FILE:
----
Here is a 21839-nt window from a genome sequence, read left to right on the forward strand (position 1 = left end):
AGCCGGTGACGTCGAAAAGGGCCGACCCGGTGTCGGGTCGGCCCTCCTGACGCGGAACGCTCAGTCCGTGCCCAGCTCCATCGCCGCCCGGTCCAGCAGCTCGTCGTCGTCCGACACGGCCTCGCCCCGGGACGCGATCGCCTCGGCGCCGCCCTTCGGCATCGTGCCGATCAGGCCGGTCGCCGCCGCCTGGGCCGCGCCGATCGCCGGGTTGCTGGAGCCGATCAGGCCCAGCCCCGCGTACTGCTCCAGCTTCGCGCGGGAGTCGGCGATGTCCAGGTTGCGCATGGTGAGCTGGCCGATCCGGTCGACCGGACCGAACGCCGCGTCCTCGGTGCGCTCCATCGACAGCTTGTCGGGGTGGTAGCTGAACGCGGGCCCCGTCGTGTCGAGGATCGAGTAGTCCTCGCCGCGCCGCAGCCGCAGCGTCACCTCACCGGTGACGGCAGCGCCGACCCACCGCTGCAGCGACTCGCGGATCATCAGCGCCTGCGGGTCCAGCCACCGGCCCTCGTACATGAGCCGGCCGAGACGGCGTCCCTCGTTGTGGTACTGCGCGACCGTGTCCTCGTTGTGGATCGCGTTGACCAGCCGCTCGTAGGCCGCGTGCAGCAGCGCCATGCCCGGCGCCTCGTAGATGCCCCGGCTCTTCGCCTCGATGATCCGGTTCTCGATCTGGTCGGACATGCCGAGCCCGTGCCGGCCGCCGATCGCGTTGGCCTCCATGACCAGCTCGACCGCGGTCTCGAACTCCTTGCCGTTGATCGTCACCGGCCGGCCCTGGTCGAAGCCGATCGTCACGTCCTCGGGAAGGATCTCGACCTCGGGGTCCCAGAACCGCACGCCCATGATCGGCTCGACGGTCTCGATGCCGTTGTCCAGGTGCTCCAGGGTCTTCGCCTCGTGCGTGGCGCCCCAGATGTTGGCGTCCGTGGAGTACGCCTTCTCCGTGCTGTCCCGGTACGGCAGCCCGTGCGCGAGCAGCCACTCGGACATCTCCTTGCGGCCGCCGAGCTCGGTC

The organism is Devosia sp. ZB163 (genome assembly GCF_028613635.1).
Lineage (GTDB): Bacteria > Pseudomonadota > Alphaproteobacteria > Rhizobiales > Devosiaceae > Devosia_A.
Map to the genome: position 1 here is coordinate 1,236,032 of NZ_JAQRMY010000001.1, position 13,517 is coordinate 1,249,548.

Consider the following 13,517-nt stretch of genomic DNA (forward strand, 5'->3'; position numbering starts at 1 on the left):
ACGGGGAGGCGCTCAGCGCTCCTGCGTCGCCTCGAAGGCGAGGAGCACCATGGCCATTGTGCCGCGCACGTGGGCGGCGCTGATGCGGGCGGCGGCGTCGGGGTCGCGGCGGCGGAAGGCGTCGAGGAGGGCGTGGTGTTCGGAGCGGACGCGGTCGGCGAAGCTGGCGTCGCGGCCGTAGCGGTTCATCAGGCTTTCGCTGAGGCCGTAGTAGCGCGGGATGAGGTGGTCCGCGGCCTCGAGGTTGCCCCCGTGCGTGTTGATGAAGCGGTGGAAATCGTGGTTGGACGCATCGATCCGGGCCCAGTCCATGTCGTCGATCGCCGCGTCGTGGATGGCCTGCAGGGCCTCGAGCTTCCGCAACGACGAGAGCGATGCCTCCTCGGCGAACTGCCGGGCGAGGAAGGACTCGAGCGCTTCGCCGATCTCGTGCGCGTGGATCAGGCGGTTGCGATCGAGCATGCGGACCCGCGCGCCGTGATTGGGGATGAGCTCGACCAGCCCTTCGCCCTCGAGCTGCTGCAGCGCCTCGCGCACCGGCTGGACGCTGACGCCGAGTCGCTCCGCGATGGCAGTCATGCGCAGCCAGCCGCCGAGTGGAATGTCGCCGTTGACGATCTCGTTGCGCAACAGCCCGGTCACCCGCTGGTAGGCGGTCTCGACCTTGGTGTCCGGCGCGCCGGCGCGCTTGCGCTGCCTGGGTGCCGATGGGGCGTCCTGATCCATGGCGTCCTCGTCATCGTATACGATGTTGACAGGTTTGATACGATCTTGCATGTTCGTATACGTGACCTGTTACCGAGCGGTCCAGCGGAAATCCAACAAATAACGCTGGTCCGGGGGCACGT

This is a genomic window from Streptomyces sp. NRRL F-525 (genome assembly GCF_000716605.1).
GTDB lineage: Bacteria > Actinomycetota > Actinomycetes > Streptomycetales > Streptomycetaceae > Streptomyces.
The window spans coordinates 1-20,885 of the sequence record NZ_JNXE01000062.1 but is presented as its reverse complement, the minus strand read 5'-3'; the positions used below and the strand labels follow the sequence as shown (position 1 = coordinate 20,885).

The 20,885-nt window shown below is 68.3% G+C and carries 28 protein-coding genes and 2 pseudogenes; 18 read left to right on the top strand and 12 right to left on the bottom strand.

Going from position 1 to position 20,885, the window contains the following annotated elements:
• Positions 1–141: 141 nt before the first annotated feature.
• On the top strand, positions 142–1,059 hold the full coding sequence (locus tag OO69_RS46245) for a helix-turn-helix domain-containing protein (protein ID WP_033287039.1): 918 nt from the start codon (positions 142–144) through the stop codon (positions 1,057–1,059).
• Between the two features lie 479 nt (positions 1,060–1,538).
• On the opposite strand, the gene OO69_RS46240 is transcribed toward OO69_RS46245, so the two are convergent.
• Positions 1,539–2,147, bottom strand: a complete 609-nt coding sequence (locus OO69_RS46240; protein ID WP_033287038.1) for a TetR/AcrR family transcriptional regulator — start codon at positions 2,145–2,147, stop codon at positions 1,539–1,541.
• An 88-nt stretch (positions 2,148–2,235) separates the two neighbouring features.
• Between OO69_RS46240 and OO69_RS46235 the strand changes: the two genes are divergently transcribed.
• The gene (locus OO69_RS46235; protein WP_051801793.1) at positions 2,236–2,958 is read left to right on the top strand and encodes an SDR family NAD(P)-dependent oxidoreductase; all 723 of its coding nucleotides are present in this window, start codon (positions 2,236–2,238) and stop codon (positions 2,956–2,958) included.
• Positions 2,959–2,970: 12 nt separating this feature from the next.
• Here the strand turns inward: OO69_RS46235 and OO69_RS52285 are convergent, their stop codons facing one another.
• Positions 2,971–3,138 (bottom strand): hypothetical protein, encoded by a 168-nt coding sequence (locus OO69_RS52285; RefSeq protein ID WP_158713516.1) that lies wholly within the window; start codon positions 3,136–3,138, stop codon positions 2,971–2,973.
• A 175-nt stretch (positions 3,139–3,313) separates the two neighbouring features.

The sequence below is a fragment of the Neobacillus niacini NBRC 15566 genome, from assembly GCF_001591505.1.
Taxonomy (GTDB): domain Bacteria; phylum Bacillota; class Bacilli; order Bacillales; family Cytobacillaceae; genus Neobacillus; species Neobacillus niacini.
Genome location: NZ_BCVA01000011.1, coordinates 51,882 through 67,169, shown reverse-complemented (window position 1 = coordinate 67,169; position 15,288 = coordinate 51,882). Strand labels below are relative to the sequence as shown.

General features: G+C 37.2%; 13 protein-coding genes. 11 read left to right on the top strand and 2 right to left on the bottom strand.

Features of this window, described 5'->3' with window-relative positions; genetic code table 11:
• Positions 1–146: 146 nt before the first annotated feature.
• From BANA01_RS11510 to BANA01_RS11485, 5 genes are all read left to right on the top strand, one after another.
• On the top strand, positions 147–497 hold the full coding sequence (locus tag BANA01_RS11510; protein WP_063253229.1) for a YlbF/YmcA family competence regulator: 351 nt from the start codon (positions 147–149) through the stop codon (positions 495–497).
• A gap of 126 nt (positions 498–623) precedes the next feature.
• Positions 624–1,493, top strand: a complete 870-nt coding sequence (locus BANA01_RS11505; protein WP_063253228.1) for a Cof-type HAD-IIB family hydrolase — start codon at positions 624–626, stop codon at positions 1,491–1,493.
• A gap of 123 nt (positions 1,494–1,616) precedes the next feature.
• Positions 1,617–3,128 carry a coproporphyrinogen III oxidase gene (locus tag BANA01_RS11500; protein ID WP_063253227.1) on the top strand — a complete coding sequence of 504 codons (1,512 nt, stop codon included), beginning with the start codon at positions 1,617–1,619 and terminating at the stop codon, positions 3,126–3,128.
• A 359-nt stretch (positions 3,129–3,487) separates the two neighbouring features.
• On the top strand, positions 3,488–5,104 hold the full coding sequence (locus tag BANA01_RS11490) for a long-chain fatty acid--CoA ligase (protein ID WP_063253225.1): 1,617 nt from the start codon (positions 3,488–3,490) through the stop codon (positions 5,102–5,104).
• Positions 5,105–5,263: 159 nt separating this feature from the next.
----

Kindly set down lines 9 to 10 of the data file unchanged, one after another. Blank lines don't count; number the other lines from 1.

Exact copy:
GTDB lineage: Bacteria > Actinomycetota > Actinomycetes > Streptomycetales > Streptomycetaceae > Streptomyces.
The window spans coordinates 1-20,885 of the sequence record NZ_JNXE01000062.1 but is presented as its reverse complement, the minus strand read 5'-3'; the positions used below and the strand labels follow the sequence as shown (position 1 = coordinate 20,885).